Chamboché is Nottingham based DJ/Producer Sam Williams. His first release ‘Ipso Facto’ came out last year to rave reviews, with his epic house/disco sound getting love from jocks including Mark E, Steve Bug and The Revenge.
His DJ sets have the amazing ability to tear a dance floor apart whilst keeping the tempos relaxed, with a bag of tunes that has you constantly asking ‘what is this?’ as seen on his recent podcast for Fresh out of Death which showcased his skills nicely.
Keen to find out more about, Loose Synths caught up with Sam earlier this month to chat about his favourite producers, the rise of deep house and the ‘T’ word…
First up can you tell us a bit about yourself?
OK, I grew up on a farm in rural Wales, moved to Nottingham to study Zoology. Around this time started making some music on Fruity Loops. Graduated and decided to stay as I liked the city. Moved on to using Reason; played around for a couple more years and gradually got a good work process. Sent some tracks to David at Under The Shade records on a friends recommendation about a year ago and things have just rolled on from there, with a couple of releases and another one shortly.
Outside of Chamboché what are you up to on a day to day basis?
Well I’m an assistant manager at arguably Nottingham’s best club, Stealth and also at The Rescue Rooms. My job entails a bit of everything from running shifts, to staffing and promoting nights.
How did you get into dance music and house/disco in particular?
I think I first took an interest in dance music in my early teens which developed into a love of mid to late 90’s house and trance particularly. It’s funny because I recently saw an interview with Pangaea and he had a similar background initially. So I think I can drop the ‘T’ word now. Maybe..
Who are you particularly enjoying listening to/buying at the moment?
Nicolas Jaar, The Revenge, Jay Shepheard, Tornado Wallace, Mark E and particularly Space Dimension Controller who I think is just on another level at the moment.
What sort of things do you look for in a new record… What makes your ears prick up and get excited?
I find all kinds if different elements interesting, sometime interesting rhythmical patterns in either the percussion or very often in synth lines. The bassline needs to be quite distinguished and have drive, but there probably isn’t one particular formula that works for me. I’m continuously surprised by the some of the music I do find appealing!
Against the onslaught of recent club music which has a tendency to push harder and faster, your sets and production tend to champion a more relaxed, slower tempo. How do you find dancefloors respond to this? ls there a particular appeal for slower stuff?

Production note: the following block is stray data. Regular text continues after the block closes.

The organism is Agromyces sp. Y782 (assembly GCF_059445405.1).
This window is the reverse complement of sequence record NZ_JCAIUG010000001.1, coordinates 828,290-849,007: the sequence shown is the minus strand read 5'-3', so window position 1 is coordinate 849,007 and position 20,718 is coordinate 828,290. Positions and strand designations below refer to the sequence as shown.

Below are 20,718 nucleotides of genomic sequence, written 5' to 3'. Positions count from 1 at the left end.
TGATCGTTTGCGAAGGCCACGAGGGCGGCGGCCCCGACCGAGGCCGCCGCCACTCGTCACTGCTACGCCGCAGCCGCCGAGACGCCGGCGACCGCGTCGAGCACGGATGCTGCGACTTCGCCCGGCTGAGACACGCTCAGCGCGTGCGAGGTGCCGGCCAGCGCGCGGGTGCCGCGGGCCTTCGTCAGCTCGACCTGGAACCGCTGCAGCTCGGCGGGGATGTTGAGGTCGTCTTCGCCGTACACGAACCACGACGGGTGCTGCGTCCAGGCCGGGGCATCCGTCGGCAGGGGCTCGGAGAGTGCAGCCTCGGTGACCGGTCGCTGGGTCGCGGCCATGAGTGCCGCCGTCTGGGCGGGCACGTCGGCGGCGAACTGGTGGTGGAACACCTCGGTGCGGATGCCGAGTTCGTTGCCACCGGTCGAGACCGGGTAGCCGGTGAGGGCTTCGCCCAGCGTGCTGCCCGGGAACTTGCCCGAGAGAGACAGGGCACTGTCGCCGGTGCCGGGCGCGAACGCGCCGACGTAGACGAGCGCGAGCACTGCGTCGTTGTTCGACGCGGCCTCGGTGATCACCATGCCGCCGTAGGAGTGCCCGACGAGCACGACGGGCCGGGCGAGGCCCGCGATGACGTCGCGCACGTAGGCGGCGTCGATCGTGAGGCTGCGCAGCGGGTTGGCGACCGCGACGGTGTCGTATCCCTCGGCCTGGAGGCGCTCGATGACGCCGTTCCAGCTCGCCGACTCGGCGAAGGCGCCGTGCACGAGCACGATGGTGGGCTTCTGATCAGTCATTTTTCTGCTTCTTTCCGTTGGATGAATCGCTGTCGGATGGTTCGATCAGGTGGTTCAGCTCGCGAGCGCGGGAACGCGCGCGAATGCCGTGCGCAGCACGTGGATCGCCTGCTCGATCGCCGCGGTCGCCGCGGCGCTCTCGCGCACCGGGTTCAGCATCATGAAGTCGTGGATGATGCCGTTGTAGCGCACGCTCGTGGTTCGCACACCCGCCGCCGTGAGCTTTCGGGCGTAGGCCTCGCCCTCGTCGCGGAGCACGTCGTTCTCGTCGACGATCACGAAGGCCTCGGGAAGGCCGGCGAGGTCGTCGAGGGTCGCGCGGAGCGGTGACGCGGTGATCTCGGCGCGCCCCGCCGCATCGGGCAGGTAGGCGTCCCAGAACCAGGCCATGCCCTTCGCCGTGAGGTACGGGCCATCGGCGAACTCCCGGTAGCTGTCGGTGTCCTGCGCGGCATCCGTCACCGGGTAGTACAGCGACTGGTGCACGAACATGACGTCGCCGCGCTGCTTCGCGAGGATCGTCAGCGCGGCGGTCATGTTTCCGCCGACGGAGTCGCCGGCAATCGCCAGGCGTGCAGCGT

I think there has been an overall drop in tempo across the board in dance music actually after a peak in bpm’s around the early naughties. You’ll find this in techno, house and more commercial dance music. Obviously there has been a resurgence in deep house which tends to be slower than other forms of house and then of course the rise in disco influenced house or Nu-Disco or whatever you want to call it. This is the group in which I’ve found myself. Probably somewhere between slo-mo house, deep house and nu-disco. It very much dependent upon where you play. Sadly there isn’t much of an appetite for a lot of this music in Nottingham, at least not with the general student populous. But I played a gig in Bologna in Italy at the start of the year and it was seriously slow, and everyone got it.
Whats your production set up like? Anything you particularly like?
Macbook and Logic. I’d of course like to play around with hardware but it just not an option for me at the moment. You use what you have.
What’s the vibe for the next release? Is it a different feel to the first release?
Yes I think it probably does have quite a different vibe to the first release. On a more of a house tip, a bit tougher but around about the same tempo. I think I’m still in a relatively experimental phase where I haven’t quite nailed down any particular sound.
In relation to the T -word… Its interesting how things we used to love sometimes translate into our work in different ways. Would you say there were elements of trance that have found their way into your work?
Yes most definitely. I very often tend to fall in to a zone where I just make everything sound a bit on the epic side. This can be good but also bad. This kind of music played a large part in developing my sense of what works and what doesn’t work in a track. Quite often I’ll work a highly repetitive motif into a track that probably comes from listening to a lot of early trance. And then key changes in basslines which I fight a constant battle with (trying to avoid them) quite often crop up in my productions. Used well they can give a track a boost in momentum but they can also make a track sound a bit obvious.
What have you got coming up over the next few months?
I’ve got my next release on Under The Shade, with a great remix package. I think its a had a good response with the early promo so I’m quite excited about that. Other than that I’m just trying to get as much music finished as possible.
Head over to Juno to pick up a copy of Ipso Facto and keep your eyes pealed for the new release out later this year!